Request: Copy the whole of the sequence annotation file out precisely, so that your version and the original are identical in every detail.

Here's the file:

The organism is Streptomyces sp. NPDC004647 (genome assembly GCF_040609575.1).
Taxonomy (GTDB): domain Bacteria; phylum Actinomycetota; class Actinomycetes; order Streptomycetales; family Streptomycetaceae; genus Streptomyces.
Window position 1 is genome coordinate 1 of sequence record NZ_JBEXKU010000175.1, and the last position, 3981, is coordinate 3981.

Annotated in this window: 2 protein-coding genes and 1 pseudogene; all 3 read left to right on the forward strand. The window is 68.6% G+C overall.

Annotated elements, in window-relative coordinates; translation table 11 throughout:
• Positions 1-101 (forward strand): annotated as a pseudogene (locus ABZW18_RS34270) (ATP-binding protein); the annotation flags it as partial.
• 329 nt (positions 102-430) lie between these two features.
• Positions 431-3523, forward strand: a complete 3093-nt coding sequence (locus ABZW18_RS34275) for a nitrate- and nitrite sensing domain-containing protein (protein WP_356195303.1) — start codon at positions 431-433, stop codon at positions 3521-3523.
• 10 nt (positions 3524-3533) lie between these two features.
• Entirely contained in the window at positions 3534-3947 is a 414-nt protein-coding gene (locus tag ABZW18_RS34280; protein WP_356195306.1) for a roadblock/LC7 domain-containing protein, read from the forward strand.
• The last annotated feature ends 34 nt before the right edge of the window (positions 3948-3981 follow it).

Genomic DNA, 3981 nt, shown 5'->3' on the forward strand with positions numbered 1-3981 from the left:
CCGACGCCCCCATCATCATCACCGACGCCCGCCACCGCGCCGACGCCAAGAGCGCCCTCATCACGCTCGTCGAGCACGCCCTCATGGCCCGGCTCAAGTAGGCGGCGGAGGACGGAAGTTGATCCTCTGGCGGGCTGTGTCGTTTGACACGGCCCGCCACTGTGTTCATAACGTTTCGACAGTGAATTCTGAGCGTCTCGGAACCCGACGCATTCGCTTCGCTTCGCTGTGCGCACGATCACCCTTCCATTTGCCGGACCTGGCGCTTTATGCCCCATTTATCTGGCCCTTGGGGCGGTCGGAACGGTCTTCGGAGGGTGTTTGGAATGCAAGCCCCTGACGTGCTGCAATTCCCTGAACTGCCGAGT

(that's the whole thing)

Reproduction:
The organism is Streptomyces sp. NPDC004647 (genome assembly GCF_040609575.1).
Taxonomy (GTDB): domain Bacteria; phylum Actinomycetota; class Actinomycetes; order Streptomycetales; family Streptomycetaceae; genus Streptomyces.
Window position 1 is genome coordinate 1 of sequence record NZ_JBEXKU010000175.1, and the last position, 3981, is coordinate 3981.

Annotated in this window: 2 protein-coding genes and 1 pseudogene; all 3 read left to right on the forward strand. The window is 68.6% G+C overall.

Annotated elements, in window-relative coordinates; translation table 11 throughout:
• Positions 1-101 (forward strand): annotated as a pseudogene (locus ABZW18_RS34270) (ATP-binding protein); the annotation flags it as partial.
• 329 nt (positions 102-430) lie between these two features.
• Positions 431-3523, forward strand: a complete 3093-nt coding sequence (locus ABZW18_RS34275) for a nitrate- and nitrite sensing domain-containing protein (protein WP_356195303.1) — start codon at positions 431-433, stop codon at positions 3521-3523.
• 10 nt (positions 3524-3533) lie between these two features.
• Entirely contained in the window at positions 3534-3947 is a 414-nt protein-coding gene (locus tag ABZW18_RS34280; protein WP_356195306.1) for a roadblock/LC7 domain-containing protein, read from the forward strand.
• The last annotated feature ends 34 nt before the right edge of the window (positions 3948-3981 follow it).

Genomic DNA, 3981 nt, shown 5'->3' on the forward strand with positions numbered 1-3981 from the left:
CCGACGCCCCCATCATCATCACCGACGCCCGCCACCGCGCCGACGCCAAGAGCGCCCTCATCACGCTCGTCGAGCACGCCCTCATGGCCCGGCTCAAGTAGGCGGCGGAGGACGGAAGTTGATCCTCTGGCGGGCTGTGTCGTTTGACACGGCCCGCCACTGTGTTCATAACGTTTCGACAGTGAATTCTGAGCGTCTCGGAACCCGACGCATTCGCTTCGCTTCGCTGTGCGCACGATCACCCTTCCATTTGCCGGACCTGGCGCTTTATGCCCCATTTATCTGGCCCTTGGGGCGGTCGGAACGGTCTTCGGAGGGTGTTTGGAATGCAAGCCCCTGACGTGCTGCAATTCCCTGAACTGCCGAGT